The third novel of The Three-Body Problem Photo: VCG
Multiple printings and rave reviews of the second novel of Chinese science fiction trilogy The Three-Body Problem have demonstrated the popularity of the work by Chinese author Liu Cixin among Japanese readers and industry insiders, as well as reflecting the growing international influence of Chinese science fiction.
Since debuting in Japan on June 18, the Japanese-version of The Dark Forest has risen to the top spot on the best-selling science fiction books chart, while getting high ratings on Amazon Japan, leading to its inclusion on the platform’s list of “All the Best” 100 readers’ favorite novels.
This popularity comes as no surprise as the first book in the trilogy, Remembrance of Earth’s Past, became a huge hit after it launched in Japan in 2019. Four days after hitting stores, the Japanese press announced that the book had already reached its eighth printing.
Some Japanese celebrities have become fans of the Chinese science fiction series.
Japanese novelist Fukuda Kazuyo said in her recommendation of the book that she became so absorbed by it that she even forgot the deadline for her own novel.
Another Japanese writer, Kitahara Naohiko, was highly complementary of the work, saying that the book was so full of fantastical ideas that he couldn’t put it down.
Many reviews from Japanese readers show that they are very interested in the character of Shi Qiang, a police detective and counter-terrorism specialist, and his partners.
Nozomi Ohmori, one of the translators of the book, told the Future Affairs Administration, a Chinese new media account focusing on science fiction, that Japanese readers were longing to read more about Shi and his love interests such as Wang Miao, a nanomaterials researcher and academician at the Chinese Academy of Sciences.
Ohmori noted that Shi is the most popular character among Japanese readers and that it was very enjoyable to translate his dialogue.
Translation of the second book was carried out by four translators. After the other three would take care of the initial translation, Ohmori would handle the editing.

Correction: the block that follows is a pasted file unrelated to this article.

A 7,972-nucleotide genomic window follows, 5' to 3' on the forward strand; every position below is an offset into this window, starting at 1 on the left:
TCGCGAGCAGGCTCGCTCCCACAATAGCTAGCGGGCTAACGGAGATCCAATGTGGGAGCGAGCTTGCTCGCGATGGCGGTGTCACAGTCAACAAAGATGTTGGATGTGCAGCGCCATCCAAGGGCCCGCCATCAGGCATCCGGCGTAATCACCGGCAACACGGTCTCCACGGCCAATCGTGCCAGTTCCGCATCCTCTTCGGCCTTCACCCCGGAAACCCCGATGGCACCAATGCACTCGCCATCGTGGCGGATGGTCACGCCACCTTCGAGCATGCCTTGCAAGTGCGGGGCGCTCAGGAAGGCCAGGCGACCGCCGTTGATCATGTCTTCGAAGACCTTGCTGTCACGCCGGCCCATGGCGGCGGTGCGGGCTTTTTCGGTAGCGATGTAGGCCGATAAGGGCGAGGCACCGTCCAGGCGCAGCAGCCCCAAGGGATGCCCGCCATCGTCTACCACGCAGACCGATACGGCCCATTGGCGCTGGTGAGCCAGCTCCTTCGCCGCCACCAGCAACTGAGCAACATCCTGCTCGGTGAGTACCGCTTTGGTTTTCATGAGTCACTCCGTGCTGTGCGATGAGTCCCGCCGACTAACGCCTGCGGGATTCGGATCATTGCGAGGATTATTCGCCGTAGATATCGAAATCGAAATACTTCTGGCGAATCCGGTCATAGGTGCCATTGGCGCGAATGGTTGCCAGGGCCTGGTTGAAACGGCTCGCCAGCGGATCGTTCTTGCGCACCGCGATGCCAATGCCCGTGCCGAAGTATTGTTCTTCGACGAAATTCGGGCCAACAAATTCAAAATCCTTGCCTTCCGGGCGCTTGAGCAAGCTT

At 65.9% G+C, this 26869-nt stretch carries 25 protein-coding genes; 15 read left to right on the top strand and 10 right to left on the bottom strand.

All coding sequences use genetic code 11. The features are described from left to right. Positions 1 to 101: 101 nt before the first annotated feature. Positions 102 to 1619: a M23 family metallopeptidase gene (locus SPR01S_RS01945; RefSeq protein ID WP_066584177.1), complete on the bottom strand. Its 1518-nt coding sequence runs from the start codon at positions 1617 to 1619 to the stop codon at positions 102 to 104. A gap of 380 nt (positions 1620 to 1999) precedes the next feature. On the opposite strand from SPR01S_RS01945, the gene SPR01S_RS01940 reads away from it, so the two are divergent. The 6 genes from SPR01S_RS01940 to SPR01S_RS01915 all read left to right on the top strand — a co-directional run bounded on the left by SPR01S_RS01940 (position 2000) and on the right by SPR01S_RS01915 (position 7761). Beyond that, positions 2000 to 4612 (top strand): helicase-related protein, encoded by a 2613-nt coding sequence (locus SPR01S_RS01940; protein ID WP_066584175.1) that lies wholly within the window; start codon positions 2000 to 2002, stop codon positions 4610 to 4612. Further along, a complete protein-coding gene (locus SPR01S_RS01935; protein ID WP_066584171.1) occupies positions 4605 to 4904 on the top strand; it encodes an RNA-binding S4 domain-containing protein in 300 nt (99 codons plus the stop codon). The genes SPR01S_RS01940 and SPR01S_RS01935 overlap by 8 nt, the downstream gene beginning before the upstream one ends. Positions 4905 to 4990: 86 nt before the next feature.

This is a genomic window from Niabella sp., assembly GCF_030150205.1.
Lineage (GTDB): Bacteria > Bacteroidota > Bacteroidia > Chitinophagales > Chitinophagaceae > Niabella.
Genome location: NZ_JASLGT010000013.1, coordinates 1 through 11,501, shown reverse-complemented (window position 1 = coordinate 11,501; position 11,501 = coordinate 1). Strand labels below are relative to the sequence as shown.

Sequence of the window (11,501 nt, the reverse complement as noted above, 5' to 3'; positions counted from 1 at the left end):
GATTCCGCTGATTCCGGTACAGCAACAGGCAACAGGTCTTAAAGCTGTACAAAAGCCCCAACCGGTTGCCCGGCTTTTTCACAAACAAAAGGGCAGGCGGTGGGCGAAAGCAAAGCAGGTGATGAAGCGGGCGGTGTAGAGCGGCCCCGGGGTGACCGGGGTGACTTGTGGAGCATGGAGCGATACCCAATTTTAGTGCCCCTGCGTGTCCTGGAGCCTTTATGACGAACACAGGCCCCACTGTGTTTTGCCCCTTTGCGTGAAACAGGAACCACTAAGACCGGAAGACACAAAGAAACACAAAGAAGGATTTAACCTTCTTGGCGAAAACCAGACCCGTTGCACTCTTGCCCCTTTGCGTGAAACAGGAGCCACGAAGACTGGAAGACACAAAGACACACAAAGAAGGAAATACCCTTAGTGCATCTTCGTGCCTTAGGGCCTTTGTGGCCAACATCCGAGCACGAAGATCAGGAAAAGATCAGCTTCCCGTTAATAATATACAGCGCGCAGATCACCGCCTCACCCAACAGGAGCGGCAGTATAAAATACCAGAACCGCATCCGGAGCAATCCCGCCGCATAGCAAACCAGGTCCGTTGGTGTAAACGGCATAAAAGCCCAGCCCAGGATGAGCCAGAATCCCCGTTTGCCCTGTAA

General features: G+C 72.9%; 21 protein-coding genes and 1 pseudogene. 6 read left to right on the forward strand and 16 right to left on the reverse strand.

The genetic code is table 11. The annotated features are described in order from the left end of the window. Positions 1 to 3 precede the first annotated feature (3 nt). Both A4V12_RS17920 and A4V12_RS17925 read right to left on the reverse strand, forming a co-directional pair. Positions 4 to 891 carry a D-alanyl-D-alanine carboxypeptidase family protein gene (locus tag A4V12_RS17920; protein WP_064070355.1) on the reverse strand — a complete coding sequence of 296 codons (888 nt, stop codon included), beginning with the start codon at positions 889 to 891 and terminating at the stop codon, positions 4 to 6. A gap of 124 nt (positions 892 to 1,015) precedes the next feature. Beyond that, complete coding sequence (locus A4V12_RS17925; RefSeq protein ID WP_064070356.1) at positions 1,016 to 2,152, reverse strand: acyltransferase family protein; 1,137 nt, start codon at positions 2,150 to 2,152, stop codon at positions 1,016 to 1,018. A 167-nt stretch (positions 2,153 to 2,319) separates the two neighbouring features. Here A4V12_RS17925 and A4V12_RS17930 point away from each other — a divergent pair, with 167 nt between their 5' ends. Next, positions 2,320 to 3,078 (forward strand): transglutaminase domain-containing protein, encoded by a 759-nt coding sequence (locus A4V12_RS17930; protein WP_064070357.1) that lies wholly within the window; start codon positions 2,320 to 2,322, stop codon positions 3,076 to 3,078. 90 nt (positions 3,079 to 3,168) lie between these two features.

Shi Wenxue, a cultural critic based in Beijing, gave credit for the popularity of the work to Liu’s ideas as well as the efforts of these translators.
“The translation is another reason for its popularity. The publishing house invited famous Japanese translator Nozomi Ohmori to polish the words and made the book more readable and fluent to native readers.”
Shi told the Global Times that the popularity of the novel in Japan reflects the expanding influence of Chinese science fiction.
“The Japanese version is the 25th overseas version of the novel. Over the past decade, the book has sold more than 1.5 million copies abroad.”
Liu, winner of the 2015 Hugo Award, has written many renowned science fiction works such as The Wandering Earth, which was adapted into a film of the same name.
In addition to entering the film industry, his works have also been adapted in comic book form.
Four comic books featuring Liu’s stories were published in April as part of a plan to adapt 15 of his works.
The China CITIC Press told the Global Times on Tuesday that these comic books have been sold more than 100,000 copies over the past three months and received high reviews from readers.
“These comics can remind us of these brilliant stories and can help those who have difficulties understanding some of the words,” said a statement from the publishing house.